Kit Harington Says ‘Game of Thrones’ Season 7 Will ‘Be Much Bigger in Scale’

Have you ever watched a show about teenagers and thought, wait, I didn’t look like that at 16? Us too. Here are some of your favorite stars who portray characters much younger than they are.

Katherine Langford

The breakout star of “13 Reasons Why” is 21 years old. Hannah Baker, the high schooler she plays who ends up committing suicide, is only 17.

Dylan Minnette

Minnette’s Clay Jensen plays the love interest to Langford’s Hannah. Clay is also 17 in the show, but Minnette is 20. Though only a 3 year difference, in that time teens turn to twenty-somethings that can vote and are in college.

Christian Navarro

Navarro’s Tony Padilla in “13 Reasons” is everyone’s favorite nostalgia-loving, good-haired guardian angel. But while his character is supposed to be 18, Navarro is 25. Talk about a super senior.

Alisha Boe

Boe plays 17-year-old cheerleader Jessica Davis on “13 Reasons,” but the actress is 20, just like Minnette. It’s clear from the way she delivers those dry one-liners that she has some more experience than her character.

Brandon Flynn

Rounding out the “13 Reasons” crew is Flynn, who plays 17-year-old bad boy Justin Foley. Flynn is 23, making him a whole kindergartner older than his character.

K.J. Apa

The main character in the CW’s “Riverdale,” Archie is only 15. Apa is 19. So while he’s the youngest on our list, he’s had time to grow up way more than most high school sophomores.

Lili Reinhart

The quintessential girl-next-door in “Riverdale,” based off of the “Archie” comics, is 20. That’s 5 years older than her character Betty. We’ve never seen a more put-together teenager.

Camila Mendes

New girl Veronica Lodge in “Riverdale” is of an age with Betty and Archie, but Mendes is 22.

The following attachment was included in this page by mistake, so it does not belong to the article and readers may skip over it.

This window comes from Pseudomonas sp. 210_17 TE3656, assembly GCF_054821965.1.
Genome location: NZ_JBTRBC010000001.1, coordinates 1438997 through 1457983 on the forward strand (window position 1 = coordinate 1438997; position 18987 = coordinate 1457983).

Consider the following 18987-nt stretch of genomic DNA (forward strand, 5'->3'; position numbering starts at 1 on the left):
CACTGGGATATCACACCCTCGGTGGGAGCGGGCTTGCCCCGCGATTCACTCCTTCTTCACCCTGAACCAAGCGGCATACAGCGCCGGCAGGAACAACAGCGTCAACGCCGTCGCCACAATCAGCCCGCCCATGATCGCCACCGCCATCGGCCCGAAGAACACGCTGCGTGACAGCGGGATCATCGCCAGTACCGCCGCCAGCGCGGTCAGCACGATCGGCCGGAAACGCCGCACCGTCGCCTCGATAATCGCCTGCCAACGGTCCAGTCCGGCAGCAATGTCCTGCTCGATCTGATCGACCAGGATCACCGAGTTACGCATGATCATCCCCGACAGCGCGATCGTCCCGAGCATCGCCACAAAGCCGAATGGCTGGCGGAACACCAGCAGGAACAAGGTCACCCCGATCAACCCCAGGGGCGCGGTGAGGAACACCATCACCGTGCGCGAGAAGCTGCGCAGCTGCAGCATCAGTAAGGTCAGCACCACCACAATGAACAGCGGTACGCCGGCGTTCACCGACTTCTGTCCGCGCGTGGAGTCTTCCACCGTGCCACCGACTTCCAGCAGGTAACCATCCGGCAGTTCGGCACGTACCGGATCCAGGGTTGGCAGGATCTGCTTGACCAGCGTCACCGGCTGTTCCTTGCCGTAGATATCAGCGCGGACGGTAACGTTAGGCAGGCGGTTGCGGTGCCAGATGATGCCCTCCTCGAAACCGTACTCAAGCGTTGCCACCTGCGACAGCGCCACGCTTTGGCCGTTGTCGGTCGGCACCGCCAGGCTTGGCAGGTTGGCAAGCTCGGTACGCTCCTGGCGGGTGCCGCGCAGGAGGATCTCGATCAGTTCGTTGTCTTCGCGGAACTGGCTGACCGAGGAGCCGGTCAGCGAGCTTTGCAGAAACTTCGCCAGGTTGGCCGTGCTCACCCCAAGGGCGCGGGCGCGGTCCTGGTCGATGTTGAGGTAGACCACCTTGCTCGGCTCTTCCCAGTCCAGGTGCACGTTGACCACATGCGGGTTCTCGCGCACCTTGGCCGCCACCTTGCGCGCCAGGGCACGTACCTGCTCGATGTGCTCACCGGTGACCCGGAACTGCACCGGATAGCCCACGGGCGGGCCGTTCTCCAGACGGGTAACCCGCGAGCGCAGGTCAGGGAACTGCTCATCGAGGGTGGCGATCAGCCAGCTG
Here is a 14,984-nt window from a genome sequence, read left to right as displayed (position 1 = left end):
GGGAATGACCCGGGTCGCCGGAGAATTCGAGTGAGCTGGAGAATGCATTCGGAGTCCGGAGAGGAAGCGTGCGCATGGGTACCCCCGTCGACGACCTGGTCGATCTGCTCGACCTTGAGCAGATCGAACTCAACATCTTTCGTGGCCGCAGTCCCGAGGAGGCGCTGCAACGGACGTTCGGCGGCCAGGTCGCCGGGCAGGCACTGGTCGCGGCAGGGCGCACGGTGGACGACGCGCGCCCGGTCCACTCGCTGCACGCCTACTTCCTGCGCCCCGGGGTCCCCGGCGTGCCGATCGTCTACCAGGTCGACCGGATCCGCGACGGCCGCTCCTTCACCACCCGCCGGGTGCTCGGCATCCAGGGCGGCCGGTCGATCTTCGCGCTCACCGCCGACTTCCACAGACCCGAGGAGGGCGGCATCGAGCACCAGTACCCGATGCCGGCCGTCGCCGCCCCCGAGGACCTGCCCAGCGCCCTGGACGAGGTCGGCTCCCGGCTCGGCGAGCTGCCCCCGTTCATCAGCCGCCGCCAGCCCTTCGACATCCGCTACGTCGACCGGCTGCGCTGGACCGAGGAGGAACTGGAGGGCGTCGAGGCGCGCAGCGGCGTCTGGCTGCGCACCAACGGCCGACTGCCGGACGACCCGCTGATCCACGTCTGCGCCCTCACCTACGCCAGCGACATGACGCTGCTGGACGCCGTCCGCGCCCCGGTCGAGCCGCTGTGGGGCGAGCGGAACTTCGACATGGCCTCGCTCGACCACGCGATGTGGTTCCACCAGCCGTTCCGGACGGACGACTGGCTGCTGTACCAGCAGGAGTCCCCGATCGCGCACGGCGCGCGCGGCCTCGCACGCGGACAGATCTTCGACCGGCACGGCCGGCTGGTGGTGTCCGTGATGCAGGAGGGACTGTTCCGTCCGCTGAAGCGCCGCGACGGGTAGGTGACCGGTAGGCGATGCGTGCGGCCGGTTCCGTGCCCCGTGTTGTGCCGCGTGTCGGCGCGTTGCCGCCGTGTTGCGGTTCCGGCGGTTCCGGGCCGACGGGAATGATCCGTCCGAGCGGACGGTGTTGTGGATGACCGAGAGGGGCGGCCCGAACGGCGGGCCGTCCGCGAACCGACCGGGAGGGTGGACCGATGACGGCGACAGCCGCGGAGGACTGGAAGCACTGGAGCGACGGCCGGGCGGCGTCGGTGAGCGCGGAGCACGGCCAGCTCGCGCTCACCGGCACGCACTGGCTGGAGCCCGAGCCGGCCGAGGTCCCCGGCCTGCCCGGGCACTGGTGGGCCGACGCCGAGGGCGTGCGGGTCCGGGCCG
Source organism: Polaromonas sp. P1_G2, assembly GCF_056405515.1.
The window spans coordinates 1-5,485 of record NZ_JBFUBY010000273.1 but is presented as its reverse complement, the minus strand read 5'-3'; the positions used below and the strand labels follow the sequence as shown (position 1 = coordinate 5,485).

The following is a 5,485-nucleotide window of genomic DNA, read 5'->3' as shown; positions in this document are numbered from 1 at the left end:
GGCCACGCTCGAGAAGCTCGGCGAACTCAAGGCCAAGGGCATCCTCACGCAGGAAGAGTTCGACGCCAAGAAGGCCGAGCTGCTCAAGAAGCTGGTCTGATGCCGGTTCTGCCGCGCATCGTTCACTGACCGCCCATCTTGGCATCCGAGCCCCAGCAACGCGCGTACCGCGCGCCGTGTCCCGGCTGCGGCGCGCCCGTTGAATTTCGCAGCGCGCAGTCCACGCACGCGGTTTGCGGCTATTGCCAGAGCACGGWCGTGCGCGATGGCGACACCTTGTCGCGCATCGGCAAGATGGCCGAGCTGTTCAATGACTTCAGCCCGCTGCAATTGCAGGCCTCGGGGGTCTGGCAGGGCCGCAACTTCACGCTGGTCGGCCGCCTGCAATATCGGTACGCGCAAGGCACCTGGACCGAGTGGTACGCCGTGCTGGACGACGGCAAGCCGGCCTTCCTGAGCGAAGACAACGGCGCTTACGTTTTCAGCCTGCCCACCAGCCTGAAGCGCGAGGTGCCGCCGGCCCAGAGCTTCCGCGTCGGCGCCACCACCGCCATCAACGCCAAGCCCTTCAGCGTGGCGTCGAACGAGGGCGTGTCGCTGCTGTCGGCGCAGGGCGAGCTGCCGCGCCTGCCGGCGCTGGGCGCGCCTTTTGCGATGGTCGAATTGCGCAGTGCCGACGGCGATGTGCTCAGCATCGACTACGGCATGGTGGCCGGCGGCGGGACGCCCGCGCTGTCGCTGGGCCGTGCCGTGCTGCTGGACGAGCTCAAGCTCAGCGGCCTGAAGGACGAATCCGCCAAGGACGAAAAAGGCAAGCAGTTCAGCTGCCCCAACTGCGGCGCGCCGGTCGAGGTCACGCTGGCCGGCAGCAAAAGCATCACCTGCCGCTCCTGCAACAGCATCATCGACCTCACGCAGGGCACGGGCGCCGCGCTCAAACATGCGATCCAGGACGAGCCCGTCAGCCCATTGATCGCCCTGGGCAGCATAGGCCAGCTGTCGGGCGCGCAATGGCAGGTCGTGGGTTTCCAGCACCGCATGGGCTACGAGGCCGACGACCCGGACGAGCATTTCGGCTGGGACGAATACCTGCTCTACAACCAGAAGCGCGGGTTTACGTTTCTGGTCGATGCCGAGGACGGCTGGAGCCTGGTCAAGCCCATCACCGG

Cole Sprouse 

The narrator of the murder-mystery, Sprouse plays Jughead on “Riverdale.” Jughead is also the same age as the rest of the sophomore crew, but the actor is 24.

Kit Harington 

Game of Thrones’ Jon Snow might know nothing, but we have a feeling Harington does. The actor, 30, plays the born-again hero who is supposed to be 14 at the start of the series.

Emilia Clarke

This mother of dragons is 30 IRL, but at the beginning of the series, Dany is only 14.

Jack Gleeson

We all love to hate the young King Joffrey, who is only 17 when he becomes protector of the realm. In the books, he was 13. Gleeson, though, is 25.

Lucy Hale

What a pretty little liar… when it comes to age. Hale is 27. Her character begins the show at 16.

Shay Mitchell

Mitchell plays another fourth in the girl squad on PLL. She’s 30, where her character Emily is 16 at the beginning of the series.

Ashley Benson

The actress is 27, whereas her character Hanna is 16 just like the rest of the group.

Troian Bellisario

The last of the PLL crew is also the oldest. She’s almost twice her character’s age at 31.

Jason Earles

Remember “Hannah Montana?” Remember Hannah’s annoying older brother? Yeah, he was 15. Earles is 40 now; he was 29 when he played Jackson.